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Hurricane-Riding Microbes Make a Home at Cruising Altitude

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Georgia Tech Photo: Gary Meek

Sample a hurricane's air from a plane high in the stratosphere and, in addition to the expected water and grit, you'll find an abundance of microbes. Swept up from land and sea by the tropical cyclone's power, the skyborne bacteria persist in the atmosphere for days—and some may even thrive there.

A new survey of the tropospheric skies reveals that even as much as 10 kilometers up, microbes are a constant presence. Indeed, 17 individual bacterial species have been found in every air sample taken so far, suggesting that they may live way up there. The results of this 2010 survey conducted by scientists aboard NASA flights were published online in Proceedings of the National Academy of Sciences on January 28.

Exactly what microbes are doing so high in the sky remains unknown, though the 17 ubiquitous residents can apparently survive the extreme conditions and even gain nourishment from compounds that are abundant in the atmosphere. The tiny cells are also known to help the coming together of water vapor in the atmosphere that forms the ice crystals responsible for cirrus clouds or, lower in the atmosphere, the drops of water that then become clouds, rain or snow. The bacteria outnumber fungal spores, pollen and other living particles in the sky, based on the collection of all particles by filtering discrete samples of six cubic meters of air on a total of nine flights.

By sequencing the DNA found in these samples (rather than attempting to grow any bacteria in culture ,an often tricky process) the researchers determined that each cubic meter of rarified air contained more than 5,000 bacterial cells—a much higher concentration than anyone had expected. The sequencing also revealed that the 17 species, mostly from the families of Methylobacteriaceae and Oxalobacteraceae, were present from California across the U.S. and out into the Gulf of Mexico, suggesting they had mechanisms to protect the fragile cells from ultraviolet light and extremely cold and dry conditions.

As for how the microbes get to the sky, the routes may be the same as for the millions of metric tons of dust and salt that reach the atmosphere: the wind, sea spray and other physical phenomena. But judging by these samples, hurricanes and possibly other storms, help convey enormous amounts of a lot of different bacteria around the world.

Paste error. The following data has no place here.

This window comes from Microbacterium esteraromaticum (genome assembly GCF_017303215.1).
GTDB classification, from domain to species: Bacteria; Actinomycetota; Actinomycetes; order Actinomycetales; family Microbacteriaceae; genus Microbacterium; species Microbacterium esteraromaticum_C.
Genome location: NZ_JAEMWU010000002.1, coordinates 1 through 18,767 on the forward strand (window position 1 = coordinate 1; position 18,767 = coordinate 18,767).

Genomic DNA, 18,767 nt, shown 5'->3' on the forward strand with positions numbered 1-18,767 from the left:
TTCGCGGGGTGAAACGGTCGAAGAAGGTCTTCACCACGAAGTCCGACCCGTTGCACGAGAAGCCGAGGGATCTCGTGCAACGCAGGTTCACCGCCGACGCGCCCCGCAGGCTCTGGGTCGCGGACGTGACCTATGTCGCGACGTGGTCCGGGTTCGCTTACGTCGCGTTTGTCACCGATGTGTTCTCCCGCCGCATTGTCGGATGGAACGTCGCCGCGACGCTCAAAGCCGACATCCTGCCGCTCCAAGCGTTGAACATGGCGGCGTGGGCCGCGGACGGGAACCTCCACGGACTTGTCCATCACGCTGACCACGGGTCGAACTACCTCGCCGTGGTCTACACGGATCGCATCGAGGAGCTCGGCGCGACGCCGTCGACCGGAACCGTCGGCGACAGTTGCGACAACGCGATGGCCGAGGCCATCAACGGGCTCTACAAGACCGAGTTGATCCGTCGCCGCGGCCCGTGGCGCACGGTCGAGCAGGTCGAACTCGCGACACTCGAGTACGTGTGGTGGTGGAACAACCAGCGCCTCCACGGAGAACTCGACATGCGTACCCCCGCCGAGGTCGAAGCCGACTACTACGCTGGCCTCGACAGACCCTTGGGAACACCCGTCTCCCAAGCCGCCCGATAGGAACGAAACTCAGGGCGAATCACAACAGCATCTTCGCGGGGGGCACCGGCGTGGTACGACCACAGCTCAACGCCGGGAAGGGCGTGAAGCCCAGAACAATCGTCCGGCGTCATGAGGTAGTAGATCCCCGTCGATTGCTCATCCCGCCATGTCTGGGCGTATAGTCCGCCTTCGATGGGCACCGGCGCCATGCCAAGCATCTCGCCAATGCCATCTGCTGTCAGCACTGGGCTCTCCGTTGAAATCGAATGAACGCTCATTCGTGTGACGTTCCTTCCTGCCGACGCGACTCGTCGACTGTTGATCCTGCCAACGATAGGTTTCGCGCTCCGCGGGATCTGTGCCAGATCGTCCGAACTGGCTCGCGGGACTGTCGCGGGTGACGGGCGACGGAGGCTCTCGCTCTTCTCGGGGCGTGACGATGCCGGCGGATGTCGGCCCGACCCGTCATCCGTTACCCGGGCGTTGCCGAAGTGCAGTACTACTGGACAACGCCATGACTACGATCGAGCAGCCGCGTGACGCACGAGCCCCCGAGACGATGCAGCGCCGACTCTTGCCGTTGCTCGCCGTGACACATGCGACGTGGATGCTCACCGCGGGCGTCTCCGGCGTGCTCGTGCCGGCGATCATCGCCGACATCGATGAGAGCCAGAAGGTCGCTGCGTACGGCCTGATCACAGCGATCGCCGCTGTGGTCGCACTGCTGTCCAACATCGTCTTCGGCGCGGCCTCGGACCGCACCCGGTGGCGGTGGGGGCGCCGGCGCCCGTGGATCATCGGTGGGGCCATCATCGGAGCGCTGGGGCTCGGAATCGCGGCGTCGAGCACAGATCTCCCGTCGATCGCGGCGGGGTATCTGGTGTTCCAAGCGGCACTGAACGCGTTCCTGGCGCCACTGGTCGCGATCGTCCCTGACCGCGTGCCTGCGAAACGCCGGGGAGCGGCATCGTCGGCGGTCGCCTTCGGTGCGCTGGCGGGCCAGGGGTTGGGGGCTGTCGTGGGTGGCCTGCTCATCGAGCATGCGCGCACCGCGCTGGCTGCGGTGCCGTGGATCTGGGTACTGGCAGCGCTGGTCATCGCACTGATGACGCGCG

Samples from Hurricane Karl and Earl (both in September 2010) showed that the big storms both rained out bacteria from the atmosphere and also swept up some species not usually found so high, including E. coli and Streptococcus, especially after passing over cities and other populated areas. In the case of Hurricane Earl, there were even soil microbes from that tropical cyclone's origins as a dusty wind in the Sahara Desert.

The results merit a rethink of the role microbes play in shaping the atmospheric effects we humans know as weather. After all, microbes already determine everything from the amount of oxygen in the atmosphere to the breakdown of minerals on land. Microscopic life may also play a key role in the chemistry of the atmosphere as well as whether it rains or pours. The deep blue sky may even qualify as an ecosystem. "I wouldn't be surprised if there is active life and growth in clouds," mused microbiologist Kostas Konstantinidis of the Georgia Institute of Technology, one of the research team, in a press release. "But we cannot say for sure now."

 

The views expressed are those of the author and are not necessarily those of Scientific American.

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